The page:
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Help a Reader: Need a New Rewards Credit Card

Like many other personal finance bloggers, I get a lot of emails asking for my advice on things from 401(k)s to credit cards. I’m not comfortable giving advice but I usually respond by saying “If it were me, I would…” Giving advice, especially on difficult and complex issues, is very risky because if things don’t work out then I might get in trouble. Many pundits and advisors have errors & omissions (E&O) insurance, also known as professional liability insurance [3], for this very reason.

That said, I still want to help so I’m going to start a series, called Help a Reader, in which I include a reader question from the week before, provide a “If it were me, I would…” type of answer and hope you guys can chime in with your suggestions. They say crowdsourcing is the new thing these days and I can’t think of a smarter crowd than this one.

This first one is pretty straightforward (I wanted the first one to be a bit of a softball) – Reader P.K. emailed me the other day asking for suggestions on a new credit card. He’s 31, has “great” credit, and just wants to know what the best options out there was. Here’s an excerpt from his email:

I am still using the Capitol One Sony Card that I have had for over 10 Years. I get Sony Points which I can redeem at the Sony Card website but I am not longer interested in this card. I am looking for a credit card that will give me the highest percent in cash back. I am married with one kid and so I will be using my card for everything from groceries, gas and travel.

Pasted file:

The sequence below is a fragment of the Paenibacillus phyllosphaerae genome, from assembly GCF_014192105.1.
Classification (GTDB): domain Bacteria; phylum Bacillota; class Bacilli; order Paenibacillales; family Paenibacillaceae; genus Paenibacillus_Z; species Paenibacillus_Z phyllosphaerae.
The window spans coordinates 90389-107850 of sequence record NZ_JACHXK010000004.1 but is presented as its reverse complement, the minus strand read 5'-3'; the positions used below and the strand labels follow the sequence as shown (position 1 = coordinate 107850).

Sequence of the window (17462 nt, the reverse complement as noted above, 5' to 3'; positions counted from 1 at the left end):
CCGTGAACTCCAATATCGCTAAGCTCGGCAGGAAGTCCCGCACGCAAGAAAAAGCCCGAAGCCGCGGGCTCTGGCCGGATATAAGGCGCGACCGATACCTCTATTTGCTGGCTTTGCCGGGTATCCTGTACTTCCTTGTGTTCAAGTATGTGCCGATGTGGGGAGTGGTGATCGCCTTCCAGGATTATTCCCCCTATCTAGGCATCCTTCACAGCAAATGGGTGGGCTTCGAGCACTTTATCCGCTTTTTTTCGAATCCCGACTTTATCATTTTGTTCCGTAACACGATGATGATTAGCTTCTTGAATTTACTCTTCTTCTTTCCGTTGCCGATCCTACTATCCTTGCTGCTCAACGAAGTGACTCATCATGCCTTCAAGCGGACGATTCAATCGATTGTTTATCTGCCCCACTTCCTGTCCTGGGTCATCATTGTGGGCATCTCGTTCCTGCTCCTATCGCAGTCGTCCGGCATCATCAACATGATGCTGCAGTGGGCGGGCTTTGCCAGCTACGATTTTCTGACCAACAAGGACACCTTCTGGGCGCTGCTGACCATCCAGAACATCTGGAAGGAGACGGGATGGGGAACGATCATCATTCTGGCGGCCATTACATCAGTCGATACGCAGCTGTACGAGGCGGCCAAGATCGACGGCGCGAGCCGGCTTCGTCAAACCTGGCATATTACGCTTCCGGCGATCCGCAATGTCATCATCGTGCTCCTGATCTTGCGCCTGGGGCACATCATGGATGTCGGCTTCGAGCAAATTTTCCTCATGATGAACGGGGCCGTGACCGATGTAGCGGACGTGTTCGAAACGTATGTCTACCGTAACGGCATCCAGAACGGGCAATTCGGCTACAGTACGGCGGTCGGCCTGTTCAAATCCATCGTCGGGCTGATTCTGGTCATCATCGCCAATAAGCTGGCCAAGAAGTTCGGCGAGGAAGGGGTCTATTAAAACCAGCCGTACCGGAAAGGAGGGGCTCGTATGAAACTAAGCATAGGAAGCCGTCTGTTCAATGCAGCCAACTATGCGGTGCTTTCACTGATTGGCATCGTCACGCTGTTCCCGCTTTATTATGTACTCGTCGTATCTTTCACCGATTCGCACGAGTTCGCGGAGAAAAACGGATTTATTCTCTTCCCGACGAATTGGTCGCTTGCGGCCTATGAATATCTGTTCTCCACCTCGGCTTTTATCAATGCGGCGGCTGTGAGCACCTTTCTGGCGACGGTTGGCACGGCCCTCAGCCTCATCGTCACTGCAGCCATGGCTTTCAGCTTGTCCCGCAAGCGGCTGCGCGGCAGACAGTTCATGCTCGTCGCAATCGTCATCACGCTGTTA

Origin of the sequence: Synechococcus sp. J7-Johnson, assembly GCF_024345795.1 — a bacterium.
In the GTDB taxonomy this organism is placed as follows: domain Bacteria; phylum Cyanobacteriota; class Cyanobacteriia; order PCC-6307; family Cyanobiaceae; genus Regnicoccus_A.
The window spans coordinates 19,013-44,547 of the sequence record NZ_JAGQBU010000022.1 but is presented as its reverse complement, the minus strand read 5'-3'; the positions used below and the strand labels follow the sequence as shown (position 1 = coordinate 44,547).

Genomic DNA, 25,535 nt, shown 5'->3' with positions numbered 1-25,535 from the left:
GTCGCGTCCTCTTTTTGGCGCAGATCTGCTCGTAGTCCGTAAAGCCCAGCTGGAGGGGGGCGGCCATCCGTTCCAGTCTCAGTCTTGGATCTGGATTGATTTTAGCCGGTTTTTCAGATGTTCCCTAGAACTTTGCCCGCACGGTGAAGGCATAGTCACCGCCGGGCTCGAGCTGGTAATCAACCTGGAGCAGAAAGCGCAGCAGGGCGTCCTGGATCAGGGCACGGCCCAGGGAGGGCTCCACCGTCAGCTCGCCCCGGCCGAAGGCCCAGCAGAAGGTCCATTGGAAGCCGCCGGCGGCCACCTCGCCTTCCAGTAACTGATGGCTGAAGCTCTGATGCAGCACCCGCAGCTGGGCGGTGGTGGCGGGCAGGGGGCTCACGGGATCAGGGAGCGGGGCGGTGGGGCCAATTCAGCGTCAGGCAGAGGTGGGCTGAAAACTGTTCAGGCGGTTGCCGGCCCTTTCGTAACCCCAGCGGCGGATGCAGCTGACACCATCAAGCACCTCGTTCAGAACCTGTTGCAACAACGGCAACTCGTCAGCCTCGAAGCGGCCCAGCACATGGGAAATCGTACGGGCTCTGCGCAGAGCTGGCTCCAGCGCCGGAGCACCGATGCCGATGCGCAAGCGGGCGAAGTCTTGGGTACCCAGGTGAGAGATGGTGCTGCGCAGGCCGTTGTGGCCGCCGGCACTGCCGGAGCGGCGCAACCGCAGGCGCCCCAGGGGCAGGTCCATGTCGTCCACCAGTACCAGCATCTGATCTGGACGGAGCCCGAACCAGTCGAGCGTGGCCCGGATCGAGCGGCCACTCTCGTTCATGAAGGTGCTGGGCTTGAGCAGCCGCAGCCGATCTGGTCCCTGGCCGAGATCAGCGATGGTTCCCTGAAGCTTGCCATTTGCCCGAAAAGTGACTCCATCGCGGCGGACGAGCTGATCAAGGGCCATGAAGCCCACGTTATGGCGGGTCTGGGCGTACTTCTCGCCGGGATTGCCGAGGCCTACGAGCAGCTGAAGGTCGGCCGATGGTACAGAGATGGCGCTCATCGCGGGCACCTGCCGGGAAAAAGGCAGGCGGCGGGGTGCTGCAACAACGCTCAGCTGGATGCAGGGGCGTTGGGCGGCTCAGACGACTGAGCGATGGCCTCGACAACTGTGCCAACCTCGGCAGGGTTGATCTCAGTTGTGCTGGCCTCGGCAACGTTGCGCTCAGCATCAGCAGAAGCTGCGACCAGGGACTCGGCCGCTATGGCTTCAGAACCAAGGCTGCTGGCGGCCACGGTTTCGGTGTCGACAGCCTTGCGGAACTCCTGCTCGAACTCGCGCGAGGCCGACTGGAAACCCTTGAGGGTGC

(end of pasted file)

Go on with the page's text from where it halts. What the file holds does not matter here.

The Sony Card offers 3x points on dining out and movies, 1x points on everything else with no annual fee. That’s not a bad reward breakdown if you’re OK with Sony points, which I wouldn’t be.

If you shop on Amazon, which we do, you can convert it at 6,000 points to $50 which makes each point worth 0.83 cents each so your effective “cash back” is 4.16% on spending at restaurants, books, movies and music. That is better than the Sony card, which gives you 3x (assuming an even points to cash value, which I doubt), so you get a better cash back rate.

Anyone else have any other suggestions for a good card alternative for P.K.?

And if you have a question that you want the Bargaineering community to answer, please send it along [4] and I’ll be happy to post it!